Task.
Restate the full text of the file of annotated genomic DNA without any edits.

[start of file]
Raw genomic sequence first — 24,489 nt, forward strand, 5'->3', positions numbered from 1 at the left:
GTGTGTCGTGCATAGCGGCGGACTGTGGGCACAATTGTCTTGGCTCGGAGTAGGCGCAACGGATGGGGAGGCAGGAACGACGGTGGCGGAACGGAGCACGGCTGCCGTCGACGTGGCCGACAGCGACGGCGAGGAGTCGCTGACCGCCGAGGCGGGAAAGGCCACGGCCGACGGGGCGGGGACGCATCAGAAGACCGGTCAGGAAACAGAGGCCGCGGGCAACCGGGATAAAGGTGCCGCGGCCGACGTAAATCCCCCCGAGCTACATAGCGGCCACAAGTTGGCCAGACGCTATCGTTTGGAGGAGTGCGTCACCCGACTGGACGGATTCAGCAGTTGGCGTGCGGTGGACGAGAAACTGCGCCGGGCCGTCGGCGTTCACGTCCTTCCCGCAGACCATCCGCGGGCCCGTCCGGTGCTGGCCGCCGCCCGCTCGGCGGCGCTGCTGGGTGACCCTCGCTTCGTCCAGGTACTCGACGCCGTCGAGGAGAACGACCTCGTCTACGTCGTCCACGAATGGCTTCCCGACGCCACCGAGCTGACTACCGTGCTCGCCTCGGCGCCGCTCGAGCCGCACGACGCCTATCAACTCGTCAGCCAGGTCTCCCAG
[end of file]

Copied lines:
Raw genomic sequence first — 24,489 nt, forward strand, 5'->3', positions numbered from 1 at the left:
GTGTGTCGTGCATAGCGGCGGACTGTGGGCACAATTGTCTTGGCTCGGAGTAGGCGCAACGGATGGGGAGGCAGGAACGACGGTGGCGGAACGGAGCACGGCTGCCGTCGACGTGGCCGACAGCGACGGCGAGGAGTCGCTGACCGCCGAGGCGGGAAAGGCCACGGCCGACGGGGCGGGGACGCATCAGAAGACCGGTCAGGAAACAGAGGCCGCGGGCAACCGGGATAAAGGTGCCGCGGCCGACGTAAATCCCCCCGAGCTACATAGCGGCCACAAGTTGGCCAGACGCTATCGTTTGGAGGAGTGCGTCACCCGACTGGACGGATTCAGCAGTTGGCGTGCGGTGGACGAGAAACTGCGCCGGGCCGTCGGCGTTCACGTCCTTCCCGCAGACCATCCGCGGGCCCGTCCGGTGCTGGCCGCCGCCCGCTCGGCGGCGCTGCTGGGTGACCCTCGCTTCGTCCAGGTACTCGACGCCGTCGAGGAGAACGACCTCGTCTACGTCGTCCACGAATGGCTTCCCGACGCCACCGAGCTGACTACCGTGCTCGCCTCGGCGCCGCTCGAGCCGCACGACGCCTATCAACTCGTCAGCCAGGTCTCCCAG